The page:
Adorable Portraits of Pollen-Covered Bats Taken by the World’s Leading Bat Expert

Posted on Other Stuff 5

Bats are some of the most fascinating and misunderstood creatures in the world, and few know this better thanMerlin Tuttle, the world’s leading bat biologist and photographer. If you’ve ever seen a fantastic photo of a bat in a newspaper article, book, or anywhere else, chances are that Tuttle took it. The founder of Bat Conservation International, Tuttle has spent nearly his entire life working for the conservation of bats, who are often hunted and feared despite playing a vital part in nature.

His passion sprouted as a teenager living in Tennessee in the 1950s, when Tuttle managed to prove that gray bats are migratory, contrary to what textbooks and scientists said at the time. Since this first breakthrough, Tuttle has gone on to become a top ecologist who has captured and banded well over 1 million bats in order to identify and track them for research purposes. Part of his work includes photographing bats in an effort to positively depict their harmless—and often adorable—nature. Among his most eye-catching images are these portraits of bats with their faces covered in pollen and their long tongues sticking out as they feed on flowers and fruits. The winged mammals are responsible for the pollination of over 500 plant species, including different types of mango, banana, cocoa, durian, guava, and agave. Without bats, say goodbye to treats like chocolate and tequila, as well as a balanced and healthy ecosystem.

One of the photographer’s goals is to debunk common misconceptions about bats by showing them in a new light—a noble objective that often means grooming the little creatures with baby shampoo before a shoot, as well as upholding his personal policy of never photographing a bat snarling or making a scary face. Tuttle wrote to us in an email: “Seen in proper light, bats are just as fascinating and important as any other animals. Contrary to traditional misperceptions, they’re vital to healthy ecosystems, provide billions of dollars of benefits to human economies and have one of our planet’s best records for living safely near humans.”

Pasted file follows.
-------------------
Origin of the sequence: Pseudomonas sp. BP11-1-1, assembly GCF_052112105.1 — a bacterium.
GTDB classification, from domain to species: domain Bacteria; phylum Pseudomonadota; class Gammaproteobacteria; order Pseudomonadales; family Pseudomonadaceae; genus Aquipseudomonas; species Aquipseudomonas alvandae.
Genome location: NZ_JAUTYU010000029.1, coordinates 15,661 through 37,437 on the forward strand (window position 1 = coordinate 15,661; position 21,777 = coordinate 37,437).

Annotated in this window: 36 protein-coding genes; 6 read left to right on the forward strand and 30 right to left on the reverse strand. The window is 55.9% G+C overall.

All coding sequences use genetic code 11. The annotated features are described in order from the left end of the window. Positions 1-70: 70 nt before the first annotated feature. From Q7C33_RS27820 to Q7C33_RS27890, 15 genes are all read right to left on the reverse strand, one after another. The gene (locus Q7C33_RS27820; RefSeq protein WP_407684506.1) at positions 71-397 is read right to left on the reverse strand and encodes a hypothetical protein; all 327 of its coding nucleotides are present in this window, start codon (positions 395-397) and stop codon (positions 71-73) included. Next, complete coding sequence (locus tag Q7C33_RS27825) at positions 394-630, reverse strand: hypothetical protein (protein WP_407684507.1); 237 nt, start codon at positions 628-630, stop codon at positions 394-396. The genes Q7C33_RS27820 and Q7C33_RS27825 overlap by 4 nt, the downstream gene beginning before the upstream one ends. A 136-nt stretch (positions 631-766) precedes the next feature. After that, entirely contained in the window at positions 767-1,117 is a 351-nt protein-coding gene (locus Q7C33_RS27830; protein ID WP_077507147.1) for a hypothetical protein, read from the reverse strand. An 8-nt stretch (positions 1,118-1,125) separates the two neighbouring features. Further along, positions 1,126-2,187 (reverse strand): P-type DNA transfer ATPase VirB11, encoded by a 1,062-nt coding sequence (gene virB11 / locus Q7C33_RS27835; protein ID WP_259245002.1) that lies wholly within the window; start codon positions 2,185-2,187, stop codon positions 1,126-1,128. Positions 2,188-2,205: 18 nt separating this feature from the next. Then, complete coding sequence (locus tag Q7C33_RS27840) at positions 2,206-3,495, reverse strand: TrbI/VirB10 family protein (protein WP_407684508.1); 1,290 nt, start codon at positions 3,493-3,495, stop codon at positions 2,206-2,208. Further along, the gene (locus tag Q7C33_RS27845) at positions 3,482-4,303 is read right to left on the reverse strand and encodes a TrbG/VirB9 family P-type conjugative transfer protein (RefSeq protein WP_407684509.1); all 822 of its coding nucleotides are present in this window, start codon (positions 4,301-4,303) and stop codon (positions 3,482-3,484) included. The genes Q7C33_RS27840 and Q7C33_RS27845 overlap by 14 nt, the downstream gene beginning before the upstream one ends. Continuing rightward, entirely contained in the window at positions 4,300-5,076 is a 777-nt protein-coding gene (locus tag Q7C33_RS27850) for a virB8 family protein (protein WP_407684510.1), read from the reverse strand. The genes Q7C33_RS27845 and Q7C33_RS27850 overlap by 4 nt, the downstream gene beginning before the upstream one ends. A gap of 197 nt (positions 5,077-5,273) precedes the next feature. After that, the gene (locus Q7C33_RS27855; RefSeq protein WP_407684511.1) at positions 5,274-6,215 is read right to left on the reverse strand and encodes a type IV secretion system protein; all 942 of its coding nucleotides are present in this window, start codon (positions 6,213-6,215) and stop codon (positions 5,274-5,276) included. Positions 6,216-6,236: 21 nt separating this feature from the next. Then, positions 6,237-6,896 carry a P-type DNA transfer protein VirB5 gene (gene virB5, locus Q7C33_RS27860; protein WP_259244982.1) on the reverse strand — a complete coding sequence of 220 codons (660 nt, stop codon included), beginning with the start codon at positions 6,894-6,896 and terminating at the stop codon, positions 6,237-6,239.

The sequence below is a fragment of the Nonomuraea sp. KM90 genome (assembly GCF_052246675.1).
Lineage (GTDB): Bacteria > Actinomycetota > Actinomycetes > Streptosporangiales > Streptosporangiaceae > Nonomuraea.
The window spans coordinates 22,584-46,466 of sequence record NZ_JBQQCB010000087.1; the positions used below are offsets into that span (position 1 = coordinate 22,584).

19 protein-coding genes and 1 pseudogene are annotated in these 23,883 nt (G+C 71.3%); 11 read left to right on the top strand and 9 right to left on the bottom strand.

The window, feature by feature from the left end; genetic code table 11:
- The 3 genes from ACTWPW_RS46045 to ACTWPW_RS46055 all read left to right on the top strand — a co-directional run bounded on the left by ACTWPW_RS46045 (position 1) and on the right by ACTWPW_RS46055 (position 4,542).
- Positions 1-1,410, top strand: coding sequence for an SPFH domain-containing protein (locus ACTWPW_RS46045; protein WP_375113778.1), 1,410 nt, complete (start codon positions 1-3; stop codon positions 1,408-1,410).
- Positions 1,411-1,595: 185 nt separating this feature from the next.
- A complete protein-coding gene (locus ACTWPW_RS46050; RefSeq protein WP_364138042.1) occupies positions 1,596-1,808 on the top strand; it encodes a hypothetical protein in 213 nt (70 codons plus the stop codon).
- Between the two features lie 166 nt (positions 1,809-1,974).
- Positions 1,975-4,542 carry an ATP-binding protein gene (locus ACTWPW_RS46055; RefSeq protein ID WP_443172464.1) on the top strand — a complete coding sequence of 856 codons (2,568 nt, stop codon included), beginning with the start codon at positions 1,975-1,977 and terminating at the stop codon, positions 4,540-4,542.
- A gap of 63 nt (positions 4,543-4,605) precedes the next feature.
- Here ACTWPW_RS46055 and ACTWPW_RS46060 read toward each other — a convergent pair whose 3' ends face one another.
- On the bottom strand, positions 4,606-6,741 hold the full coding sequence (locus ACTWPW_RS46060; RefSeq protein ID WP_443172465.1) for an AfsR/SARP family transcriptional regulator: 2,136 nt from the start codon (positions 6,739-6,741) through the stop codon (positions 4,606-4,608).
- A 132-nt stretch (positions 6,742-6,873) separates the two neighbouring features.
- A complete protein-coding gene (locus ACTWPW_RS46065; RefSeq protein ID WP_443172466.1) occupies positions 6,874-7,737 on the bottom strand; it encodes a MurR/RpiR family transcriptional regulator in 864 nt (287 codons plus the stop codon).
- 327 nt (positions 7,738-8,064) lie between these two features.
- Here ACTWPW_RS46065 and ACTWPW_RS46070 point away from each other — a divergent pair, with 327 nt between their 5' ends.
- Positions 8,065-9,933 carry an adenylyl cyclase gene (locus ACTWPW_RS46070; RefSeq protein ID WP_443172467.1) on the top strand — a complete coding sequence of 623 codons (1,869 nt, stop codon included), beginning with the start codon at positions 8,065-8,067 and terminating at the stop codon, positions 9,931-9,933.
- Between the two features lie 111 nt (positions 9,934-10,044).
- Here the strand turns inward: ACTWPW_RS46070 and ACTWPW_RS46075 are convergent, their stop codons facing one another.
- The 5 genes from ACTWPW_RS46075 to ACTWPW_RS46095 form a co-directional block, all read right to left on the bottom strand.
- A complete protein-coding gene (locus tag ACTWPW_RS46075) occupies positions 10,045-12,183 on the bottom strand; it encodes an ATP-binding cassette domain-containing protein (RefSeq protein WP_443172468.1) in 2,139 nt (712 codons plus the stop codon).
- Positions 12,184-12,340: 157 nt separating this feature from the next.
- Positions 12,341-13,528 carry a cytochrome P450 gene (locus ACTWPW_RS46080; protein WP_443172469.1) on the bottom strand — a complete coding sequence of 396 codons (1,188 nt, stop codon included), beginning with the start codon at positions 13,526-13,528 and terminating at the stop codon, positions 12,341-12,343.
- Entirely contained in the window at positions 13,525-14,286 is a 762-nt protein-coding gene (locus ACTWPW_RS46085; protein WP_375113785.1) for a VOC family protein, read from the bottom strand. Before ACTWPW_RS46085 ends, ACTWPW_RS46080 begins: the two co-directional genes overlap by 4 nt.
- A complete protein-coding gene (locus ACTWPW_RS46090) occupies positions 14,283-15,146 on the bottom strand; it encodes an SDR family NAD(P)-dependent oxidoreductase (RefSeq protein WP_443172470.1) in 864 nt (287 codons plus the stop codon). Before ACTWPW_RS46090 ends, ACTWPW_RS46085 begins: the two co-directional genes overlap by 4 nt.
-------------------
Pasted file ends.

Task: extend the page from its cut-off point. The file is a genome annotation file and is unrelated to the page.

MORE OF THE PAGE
How does Tuttle manage to get so close to his nocturnal subjects with his camera and flash? “Most of my action photos are taken in my portable, walk-in studio at distances of just 1 to 1.5 meters. Four to eight high-speed flashes are required,” Tuttle told us. “Acclimation typically takes from one to five nights, after which bats view me as a source of tasty treats, often learning to come to my hand on call to be fed. Once a bat overcomes its fear of me, I can photograph it going about its normal activities in sets that I build to be indistinguishable from what one would see in the wild. That doesn’t mean that I don’t often have to work all night, several nights in a row, with thousands of tries to get just one perfect image! When possible, I also work in the wild.”

Tuttle documented his lifetime of whirlwind adventures in his new book The Secret Lives of Bats: My Adventures with the World’s Most Misunderstood Mammals, which will be available from Amazon, Barnes & Noble, and other retailers starting October 20, 2015.



A Marianus flying fox (Pteropus mariannus) pollinating a Frycinetia liana on the Island of Guam. This plant was traditionally used by Pacific Islanders to make fish traps.